While I was studying at IIT Madras, I felt that I would want to be in roles where I could help people make their lives happier. Doing a degree in public policy is one of the paths, which I chose and accordingly pursued it after my stint in the private sector. While private sector provides one with reasonable amount of satisfaction with an objective sense of purpose and a fair amount of command on the business environment to achieve one’s goals, it does not match the offering of a role in the developmental sector.
My public policy education introduced me to the sheer complexity of formulating and implementing policies to achieve the developmental goals. In fact, it is after graduating with a Master in Public Policy degree that I realized I had been saying, “I don’t know about these policy issues” a greater number of times than I used to, before embarking on my degree. With a long-term objective to influence the policy space in Indian governance, I worked with an influential state legislator after my education and this experience helped me understand the nuances of drafting legislations and the processes that shape the discussions in our august legislative bodies including the Parliament and State Legislature.
However, these experiences only helped me grasp the macro picture to a certain extent, leaving me with a massive void of understanding of the people, their aspirations, the policies at work at the ground level and the problems that occur in everyday implementation. Therefore, I applied for Prime Minister’s Rural Development Fellowship to fill this very gap. The last one-year in this fellowship has been exhilarating to say the least. Stay in the far-flung tribal areas in a mandal/block in East Godavari district of Andhra Pradesh has exposed me to the various interlinked challenges that sort of explain the lack of development in the region. Starting from the aspirational deficit amongst the population perhaps owing to their low levels of exposure, to the motivational deficit amongst the government functionaries and the governance deficit in ensuring adequate infrastructure levels, one would find the right recipes for lack of development in these regions. Unraveling these deficits and trying to understand the rationales behind existence of such deficits created by our complex political, social and economic systems is an everlasting exercise I am engrossed with on a daily basis.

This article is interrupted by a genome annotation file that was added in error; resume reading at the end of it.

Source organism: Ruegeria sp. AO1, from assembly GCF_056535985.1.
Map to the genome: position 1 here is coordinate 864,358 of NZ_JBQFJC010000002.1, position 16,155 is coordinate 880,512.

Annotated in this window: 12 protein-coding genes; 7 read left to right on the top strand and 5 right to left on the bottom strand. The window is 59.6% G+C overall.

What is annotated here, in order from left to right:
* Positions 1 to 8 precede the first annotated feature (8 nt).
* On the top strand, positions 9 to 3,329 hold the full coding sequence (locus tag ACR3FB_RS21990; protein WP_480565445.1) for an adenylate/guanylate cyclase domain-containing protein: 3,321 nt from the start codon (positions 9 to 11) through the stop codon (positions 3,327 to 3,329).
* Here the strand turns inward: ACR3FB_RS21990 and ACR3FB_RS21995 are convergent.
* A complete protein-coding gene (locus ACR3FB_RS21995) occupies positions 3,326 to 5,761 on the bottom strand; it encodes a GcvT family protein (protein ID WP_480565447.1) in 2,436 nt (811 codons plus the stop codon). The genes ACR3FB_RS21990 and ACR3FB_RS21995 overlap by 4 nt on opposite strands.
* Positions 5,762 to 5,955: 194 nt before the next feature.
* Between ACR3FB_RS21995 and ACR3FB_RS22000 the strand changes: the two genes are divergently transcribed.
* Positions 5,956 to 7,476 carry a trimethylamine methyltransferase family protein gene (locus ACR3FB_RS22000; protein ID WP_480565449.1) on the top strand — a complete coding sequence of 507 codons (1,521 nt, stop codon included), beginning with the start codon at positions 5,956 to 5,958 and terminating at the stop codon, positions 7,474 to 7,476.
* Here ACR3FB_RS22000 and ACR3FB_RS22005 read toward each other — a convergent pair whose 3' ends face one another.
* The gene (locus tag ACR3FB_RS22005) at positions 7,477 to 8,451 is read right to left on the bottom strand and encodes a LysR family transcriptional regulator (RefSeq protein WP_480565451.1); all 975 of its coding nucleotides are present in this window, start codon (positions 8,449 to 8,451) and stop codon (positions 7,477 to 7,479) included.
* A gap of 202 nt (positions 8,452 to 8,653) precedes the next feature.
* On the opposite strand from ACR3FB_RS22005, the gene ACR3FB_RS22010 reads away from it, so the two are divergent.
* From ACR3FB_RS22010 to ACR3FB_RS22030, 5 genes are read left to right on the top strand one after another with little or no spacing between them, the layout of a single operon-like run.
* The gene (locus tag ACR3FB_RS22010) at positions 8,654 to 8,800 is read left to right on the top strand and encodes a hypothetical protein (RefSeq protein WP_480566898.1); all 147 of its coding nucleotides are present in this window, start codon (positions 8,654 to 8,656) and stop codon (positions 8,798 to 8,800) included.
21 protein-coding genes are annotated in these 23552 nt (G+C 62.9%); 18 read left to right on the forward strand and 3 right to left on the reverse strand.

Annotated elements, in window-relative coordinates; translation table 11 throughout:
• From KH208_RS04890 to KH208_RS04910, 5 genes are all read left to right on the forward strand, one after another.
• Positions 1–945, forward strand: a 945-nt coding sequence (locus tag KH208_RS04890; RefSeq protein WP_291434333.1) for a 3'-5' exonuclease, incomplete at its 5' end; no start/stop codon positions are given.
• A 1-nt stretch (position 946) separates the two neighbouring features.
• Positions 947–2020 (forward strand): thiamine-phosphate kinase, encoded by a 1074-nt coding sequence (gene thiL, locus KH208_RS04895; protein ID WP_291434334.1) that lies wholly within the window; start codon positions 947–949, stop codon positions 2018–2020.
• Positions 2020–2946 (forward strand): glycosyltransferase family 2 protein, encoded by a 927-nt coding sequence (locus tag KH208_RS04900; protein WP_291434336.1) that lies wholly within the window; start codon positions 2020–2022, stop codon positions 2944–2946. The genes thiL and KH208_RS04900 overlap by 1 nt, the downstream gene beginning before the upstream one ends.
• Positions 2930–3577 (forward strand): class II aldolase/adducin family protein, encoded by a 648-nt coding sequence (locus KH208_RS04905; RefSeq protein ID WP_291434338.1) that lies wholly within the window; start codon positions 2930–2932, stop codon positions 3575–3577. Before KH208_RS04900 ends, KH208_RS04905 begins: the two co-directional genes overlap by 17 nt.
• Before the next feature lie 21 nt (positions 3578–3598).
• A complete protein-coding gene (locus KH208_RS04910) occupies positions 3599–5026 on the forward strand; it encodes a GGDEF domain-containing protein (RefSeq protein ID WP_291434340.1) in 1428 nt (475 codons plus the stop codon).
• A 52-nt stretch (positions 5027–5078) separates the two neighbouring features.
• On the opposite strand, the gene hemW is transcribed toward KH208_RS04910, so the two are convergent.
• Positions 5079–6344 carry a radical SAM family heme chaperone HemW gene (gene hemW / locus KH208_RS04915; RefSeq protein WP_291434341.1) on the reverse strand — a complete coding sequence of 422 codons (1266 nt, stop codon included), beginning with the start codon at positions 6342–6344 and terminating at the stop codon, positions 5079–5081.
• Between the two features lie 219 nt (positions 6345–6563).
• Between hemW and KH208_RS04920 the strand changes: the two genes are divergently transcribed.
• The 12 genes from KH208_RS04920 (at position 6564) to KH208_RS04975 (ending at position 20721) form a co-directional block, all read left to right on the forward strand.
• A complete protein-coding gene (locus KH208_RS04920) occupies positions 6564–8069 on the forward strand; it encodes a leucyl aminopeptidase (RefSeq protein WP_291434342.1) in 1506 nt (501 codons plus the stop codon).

Beyond my epistemological pursuits, this fellowship also provided some unique opportunities to shape the thinking of policy makers. A study carried out by our state PMRDFs helped us suggest some innovative policy options for improving the outcomes of youth employment in the state which were duly acknowledged by the key bureaucrats, with a potential to impact the fate of 10 lakh youth in the state. I also presented a study on total sanitation campaign in the district on the occasion of Asia Water Week 2013 at Asian Development Bank, Manila, where the drafting team of the Future Developmental Goals, the next edition of Millennium Development Goals from the UN family sought inputs based on my study. Such experiences make this fellowship a truly satisfactory experience. Besides, the exposure to the sheer logistical nightmares of Indian public administration is a thoroughly enriching learning experience which I would have been totally deprived of, if it had not been for this fellowship. Overall, I feel this is the best role I could be in at this juncture in my life.
Rajendra Kondepati is based at East Godavari district of Andhra Pradesh. He is a Bachelor of Technology in Chemical Engineering from Indian Institute of Technology (IIT) Madras and a Master in Public Policy from Lee Kuan Yew School of Public Policy at National University of Singapore. Rajendra worked for 4 years before joining PMRDF in thematic areas like project management, business development, policy analysis, drafting legislation and electoral reforms.